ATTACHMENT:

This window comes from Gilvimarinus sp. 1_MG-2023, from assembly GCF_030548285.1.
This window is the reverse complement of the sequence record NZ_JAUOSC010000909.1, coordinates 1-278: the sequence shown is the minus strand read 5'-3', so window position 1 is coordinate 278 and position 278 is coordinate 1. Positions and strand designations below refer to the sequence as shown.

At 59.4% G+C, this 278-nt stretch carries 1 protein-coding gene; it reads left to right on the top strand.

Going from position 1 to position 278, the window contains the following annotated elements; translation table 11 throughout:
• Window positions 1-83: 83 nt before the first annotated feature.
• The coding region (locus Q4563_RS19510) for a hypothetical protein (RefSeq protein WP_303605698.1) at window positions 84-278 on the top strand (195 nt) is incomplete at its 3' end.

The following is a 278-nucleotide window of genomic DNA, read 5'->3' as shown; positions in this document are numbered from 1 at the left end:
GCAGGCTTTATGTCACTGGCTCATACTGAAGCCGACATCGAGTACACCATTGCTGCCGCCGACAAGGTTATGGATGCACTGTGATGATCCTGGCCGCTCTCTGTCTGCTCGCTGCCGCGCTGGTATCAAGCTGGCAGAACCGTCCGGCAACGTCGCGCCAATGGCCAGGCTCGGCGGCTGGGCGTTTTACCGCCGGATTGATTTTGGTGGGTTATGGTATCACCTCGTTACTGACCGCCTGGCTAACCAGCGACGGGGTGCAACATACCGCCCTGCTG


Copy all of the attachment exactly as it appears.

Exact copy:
This window comes from Gilvimarinus sp. 1_MG-2023, from assembly GCF_030548285.1.
This window is the reverse complement of the sequence record NZ_JAUOSC010000909.1, coordinates 1-278: the sequence shown is the minus strand read 5'-3', so window position 1 is coordinate 278 and position 278 is coordinate 1. Positions and strand designations below refer to the sequence as shown.

At 59.4% G+C, this 278-nt stretch carries 1 protein-coding gene; it reads left to right on the top strand.

Going from position 1 to position 278, the window contains the following annotated elements; translation table 11 throughout:
• Window positions 1-83: 83 nt before the first annotated feature.
• The coding region (locus Q4563_RS19510) for a hypothetical protein (RefSeq protein WP_303605698.1) at window positions 84-278 on the top strand (195 nt) is incomplete at its 3' end.

The following is a 278-nucleotide window of genomic DNA, read 5'->3' as shown; positions in this document are numbered from 1 at the left end:
GCAGGCTTTATGTCACTGGCTCATACTGAAGCCGACATCGAGTACACCATTGCTGCCGCCGACAAGGTTATGGATGCACTGTGATGATCCTGGCCGCTCTCTGTCTGCTCGCTGCCGCGCTGGTATCAAGCTGGCAGAACCGTCCGGCAACGTCGCGCCAATGGCCAGGCTCGGCGGCTGGGCGTTTTACCGCCGGATTGATTTTGGTGGGTTATGGTATCACCTCGTTACTGACCGCCTGGCTAACCAGCGACGGGGTGCAACATACCGCCCTGCTG